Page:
NAS in the Home
NAS are steadily encroaching on the server market from the higher end, but the more interesting story is the largely untapped market that is home NAS. In the past, there was never a need for a networked device because there were too many barriers to making it practical: slow networks, expensive hard drives, difficult setup. As time goes by, the standard infrastructure is getting more and more suited to running high-speed local and remote networked storage. Simultaneously, large high-speed hard drives are dropping in price, making it more affordable to stock a NAS enclosure. The last barrier, setup, is being breached by two factors: NAS user-friendliness is slowly but surely catching up to that of computers and users are becoming more tech savvy.
NAS software is improving so quickly, quite frankly, because they had a long way to go. NAS only appeared on the market in the last 10 years, giving computers a decades-long head start. While IT department nerds are relieved to use a NAS over the insane complexity of a traditional server, NAS setup has historically been a barrier for new users. What is fascinating about this is that users are meeting the NAS halfway. Just as the computer generation brought PC’s home and showed their parents how to use them, as NAS are becoming easier and easier to use, the Internet generation is beginning to come into their own.
Keeping Up with the Future of Computing
It is becoming more apparent that access to the same central set of data from anywhere is critical. This requires massive data storage capacity to accommodate the increasing size of files, 24 hour mobile and Internet access to that data, and data security.
The average person now has countless documents, thousands of songs, and dozens of movies, many of which are high-def, junking up their computer and making it a constant shuffle of in-with-the-new-and-out-with-the-old. Just as anyone with a unusually large attic knows, a NAS offering only a larger storage database than the average computer would simply delay the inevitable download-and-dump cycle by a few years. A NAS’s ability to exchange old hard drives for newer, larger hard drives keeps that limit just out of reach. For example, just this year, hard drives limits expanded from 2TB to 3TB, increasing the capacity of every NAS on the market by 50%.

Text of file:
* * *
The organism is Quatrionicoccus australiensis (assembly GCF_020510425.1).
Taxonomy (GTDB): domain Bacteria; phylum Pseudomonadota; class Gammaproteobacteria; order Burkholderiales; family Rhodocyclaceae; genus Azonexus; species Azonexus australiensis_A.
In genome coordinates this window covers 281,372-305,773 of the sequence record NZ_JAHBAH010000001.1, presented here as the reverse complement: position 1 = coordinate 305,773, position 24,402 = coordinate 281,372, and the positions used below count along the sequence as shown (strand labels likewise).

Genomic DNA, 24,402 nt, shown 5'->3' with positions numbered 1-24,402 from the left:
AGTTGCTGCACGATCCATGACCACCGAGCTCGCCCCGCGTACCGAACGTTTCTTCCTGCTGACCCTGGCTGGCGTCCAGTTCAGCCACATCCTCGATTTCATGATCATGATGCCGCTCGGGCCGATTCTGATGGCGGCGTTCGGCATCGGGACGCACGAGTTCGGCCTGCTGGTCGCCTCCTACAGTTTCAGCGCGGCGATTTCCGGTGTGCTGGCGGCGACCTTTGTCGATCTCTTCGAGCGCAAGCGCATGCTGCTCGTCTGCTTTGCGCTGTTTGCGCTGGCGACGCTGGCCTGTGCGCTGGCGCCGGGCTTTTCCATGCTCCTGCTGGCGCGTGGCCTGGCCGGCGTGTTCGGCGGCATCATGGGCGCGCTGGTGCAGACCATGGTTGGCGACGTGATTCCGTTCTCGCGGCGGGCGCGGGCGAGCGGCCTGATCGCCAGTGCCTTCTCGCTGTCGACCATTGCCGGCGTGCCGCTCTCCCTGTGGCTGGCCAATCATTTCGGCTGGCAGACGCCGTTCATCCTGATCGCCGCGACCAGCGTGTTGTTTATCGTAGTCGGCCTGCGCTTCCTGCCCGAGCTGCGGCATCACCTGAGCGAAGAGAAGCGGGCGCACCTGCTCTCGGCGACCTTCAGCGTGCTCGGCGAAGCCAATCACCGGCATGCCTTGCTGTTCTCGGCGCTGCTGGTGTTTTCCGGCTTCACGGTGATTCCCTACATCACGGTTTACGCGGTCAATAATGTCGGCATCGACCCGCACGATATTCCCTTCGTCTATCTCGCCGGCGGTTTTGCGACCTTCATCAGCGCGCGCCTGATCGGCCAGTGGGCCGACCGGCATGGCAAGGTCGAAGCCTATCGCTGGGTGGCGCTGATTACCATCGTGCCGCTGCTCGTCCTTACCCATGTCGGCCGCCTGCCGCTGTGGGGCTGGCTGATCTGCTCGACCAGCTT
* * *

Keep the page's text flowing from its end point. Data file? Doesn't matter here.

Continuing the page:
As Cloud technology becomes more advanced, the end goal is to have a few light, cheap devices that let you access a number of clouds such as Amazon Cloud Drive, Gmail, and your NAS’s own private cloud. Without universal access not limited by distance or location, the main (and most fun) purpose of this device would be moot. On the road, a user should be able to pull up and manipulate every file they have ever owned through a smartphone on the train, a laptop in the airport, or a computer at the public library; literally, any digital device, anywhere.
The final piece of this puzzle is security. It may sound boring, but it’s the kind of thing you only appreciate in an emergency, like health insurance. Data security means that hard drive failures don’t destroy your digital treasure trove, viruses can’t seep into your NAS and make a mess of things, and hackers can’t creep around in your private files. RAID protection, in the simplest of terms, is a system that provides more than one copy of your data to prevent data loss from hardware failure. Hot-swapping allows you to simply pull out a damaged disk and replace it to keep your RAID protection going strong. Firewall protection can keep unwanted viruses and data mining programs out of your NAS. High-level AES 256 bit encryption, the last piece of this comprehensive defense system, ensures both that hackers cannot access any of your data and that your NAS is impenetrable, even if stolen.
The Private Cloud
The only thing sillier sounding than comparing geeks to angels is bringing your computer experience to an ethereal plane, so let’s break it down into less abstract terms. To keep things flexible, a central hub containing all of your data allows you to move around and switch devices without needing to synchronize anything. Large data capacity and data protection are also necessary to keep this functionality useful and stable. NAS provide these functions.
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